Wheeler’s Zyan Hall, a Naval Academy commit, was named the Cobb County Wrestler Association’s Boys Wrestler of the Year, after winning the 170-pound weight class at this season’s state wrestling championship.
Hall had a lucrative two years as a Wildcat. He was named Outstanding Wrestler at the Cobb County Tournament earlier this season. His previous season included a runner-up finish at the state tournament, a result he said inspired him to aim for top honors this season.
“I think it was more so redemption because the year before I was a little bit down on myself after I lost,” Hall said. “So this year, coming into my senior year, I only had one opportunity, one chance to make this right. Afterwards, it was just a big relief.”
Hall’s eventual finish as a top wrestler in the state is a product of a diversified sports background.
The champion began wrestling in fourth grade in St. Louis Park, Minnesota, where he said he initially fell in love with the sport. While developing the fundamental skills needed for wrestling, Hall also ran cross country in middle school and played football.
“I was an athlete who wrestled,” said Hall of his nuanced sports pedigree while at Wheeler.
But one year removed from his freshman wrestling season at Mounds View High School, Hall transferred more 1,000 miles to Wheeler.
After his trek south, he continued his football career for the Wildcats as a cornerback, but wrestling became more of an afterthought at a school most well-known for its boys’ basketball success.
That all changed when Wheeler hired former Virginia Tech wrestler Billy Miller as wrestling coach in 2020. Miller had previously coached at Auburn High School in Riner, Virginia, following his graduation from college in 2019.
Miller said he was made aware of the resources offered to the wrestling program at Wheeler. He said the COVID-19 Pandemic had forced the high school to sell much of its wrestling equipment, and to convert the former wrestling room into a multi-use weight room.
Rather than using a space reserved solely for wrestling, Miller said the team rolled out several old wrestling mats onto the weight room floor for practice. But even given the situation, Zyan was an instant stand-out.
Hall didn’t care. Miller’s presence was enough to convince the junior to give another shot at a state title.
“The more I was away from wrestling, the more I appreciated all that it has to offer, and it teaches you and just the fun of it,” Hall said. “So when my coach called me and we talked and stuff. It was just another relief when I came to the realization that this is what I want to do.”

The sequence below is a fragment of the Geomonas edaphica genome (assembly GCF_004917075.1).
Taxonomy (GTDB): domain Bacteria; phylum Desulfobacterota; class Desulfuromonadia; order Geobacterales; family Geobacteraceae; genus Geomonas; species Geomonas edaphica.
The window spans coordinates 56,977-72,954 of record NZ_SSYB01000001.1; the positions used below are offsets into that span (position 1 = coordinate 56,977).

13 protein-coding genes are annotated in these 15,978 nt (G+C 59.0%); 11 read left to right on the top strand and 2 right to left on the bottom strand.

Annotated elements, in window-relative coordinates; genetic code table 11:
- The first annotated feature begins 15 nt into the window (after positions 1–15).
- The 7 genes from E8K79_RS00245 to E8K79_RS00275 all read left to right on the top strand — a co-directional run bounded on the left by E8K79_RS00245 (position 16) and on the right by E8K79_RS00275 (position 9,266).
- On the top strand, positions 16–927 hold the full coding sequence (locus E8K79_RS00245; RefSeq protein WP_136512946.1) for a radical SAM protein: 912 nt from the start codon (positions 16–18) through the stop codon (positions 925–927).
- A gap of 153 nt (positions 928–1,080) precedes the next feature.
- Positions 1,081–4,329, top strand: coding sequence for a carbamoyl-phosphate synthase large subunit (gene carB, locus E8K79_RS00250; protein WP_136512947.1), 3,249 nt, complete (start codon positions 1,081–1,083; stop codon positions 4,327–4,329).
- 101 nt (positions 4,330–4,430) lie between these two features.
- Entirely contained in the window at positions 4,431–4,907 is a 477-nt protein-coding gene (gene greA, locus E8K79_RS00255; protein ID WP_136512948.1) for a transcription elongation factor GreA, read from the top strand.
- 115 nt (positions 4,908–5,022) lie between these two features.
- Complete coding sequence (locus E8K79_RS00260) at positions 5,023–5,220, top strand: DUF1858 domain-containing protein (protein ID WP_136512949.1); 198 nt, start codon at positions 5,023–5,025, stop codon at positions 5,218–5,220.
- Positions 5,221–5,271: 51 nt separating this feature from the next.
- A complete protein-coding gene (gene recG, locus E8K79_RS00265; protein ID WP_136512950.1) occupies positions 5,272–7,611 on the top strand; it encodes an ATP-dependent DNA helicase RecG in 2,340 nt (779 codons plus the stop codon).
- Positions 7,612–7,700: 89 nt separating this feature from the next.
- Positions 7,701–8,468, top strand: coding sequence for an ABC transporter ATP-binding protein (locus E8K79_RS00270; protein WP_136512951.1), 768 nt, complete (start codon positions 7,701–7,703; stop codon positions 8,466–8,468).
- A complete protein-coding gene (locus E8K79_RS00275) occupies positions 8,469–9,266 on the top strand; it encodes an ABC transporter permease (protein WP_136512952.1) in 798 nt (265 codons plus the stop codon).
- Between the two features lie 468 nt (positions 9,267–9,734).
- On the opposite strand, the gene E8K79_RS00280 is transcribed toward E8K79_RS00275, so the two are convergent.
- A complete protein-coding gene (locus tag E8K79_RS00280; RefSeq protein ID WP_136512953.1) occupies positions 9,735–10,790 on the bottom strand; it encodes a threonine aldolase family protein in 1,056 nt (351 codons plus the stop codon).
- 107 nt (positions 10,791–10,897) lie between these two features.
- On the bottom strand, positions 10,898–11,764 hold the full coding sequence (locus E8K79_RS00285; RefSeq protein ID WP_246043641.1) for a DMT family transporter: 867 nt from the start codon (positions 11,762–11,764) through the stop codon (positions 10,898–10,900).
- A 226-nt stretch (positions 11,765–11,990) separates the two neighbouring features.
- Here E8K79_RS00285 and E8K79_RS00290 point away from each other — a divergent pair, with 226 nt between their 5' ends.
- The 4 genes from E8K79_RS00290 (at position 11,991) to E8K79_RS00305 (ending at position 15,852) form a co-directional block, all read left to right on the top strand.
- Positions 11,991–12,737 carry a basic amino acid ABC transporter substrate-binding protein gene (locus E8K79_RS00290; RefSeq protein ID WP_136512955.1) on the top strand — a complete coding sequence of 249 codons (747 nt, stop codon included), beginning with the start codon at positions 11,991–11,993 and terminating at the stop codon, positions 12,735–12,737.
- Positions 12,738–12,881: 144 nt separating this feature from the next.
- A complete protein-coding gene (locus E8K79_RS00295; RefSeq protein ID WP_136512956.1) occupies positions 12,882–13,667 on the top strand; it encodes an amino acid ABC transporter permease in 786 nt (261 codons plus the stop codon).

Utilizing an enhanced arsenal of offensive techniques, Hall said he was able to sharpen his skill against his coach, who had wrestled as a heavyweight at the collegiate level. He credits wrestling his coach in training with giving him the necessary tools to best the top high school wrestlers in his weight class.
Hall said his pace, intensity and motor all developed under Miller, and helped transform him into the state champion he is now.
“He’s just on a whole different level from all the other kids,” Miller said. “It seems like he’s wrestling in three dimensions and everybody else is wrestling in two. Everything that he does has intention, so whether he’s faking a shot to get a takedown or he’s actually attempting a shot, everything has intention.”
In becoming a more complete wrestler, Hall also said he developed into more of a leader on the team. For a program Miller said was composed of around 80% first-time wrestlers, Hall gave the team a source of inspiration and experience.
“Zyan was like having an assistant coach right there with me,” Miller said. “He was always trying to build everybody up, and he wanted all of those kids to be as successful as he was in the sport.”
Come this winter, Hall will dawn the blue and gold for Navy, but he remains diligent in analyzing his game in the present. Given his recent strides in offensive development and team-based leadership, he and his coach believe Hall could become an undeniable collegiate power.
“I feel like I have so much more to give to the sport, and so much more that the Naval Academy and the coaches have for me,” Hall said. “All the national stuff and state championship, it’s always going to be big for me, but I also know my future is bright in the sport of wrestling.”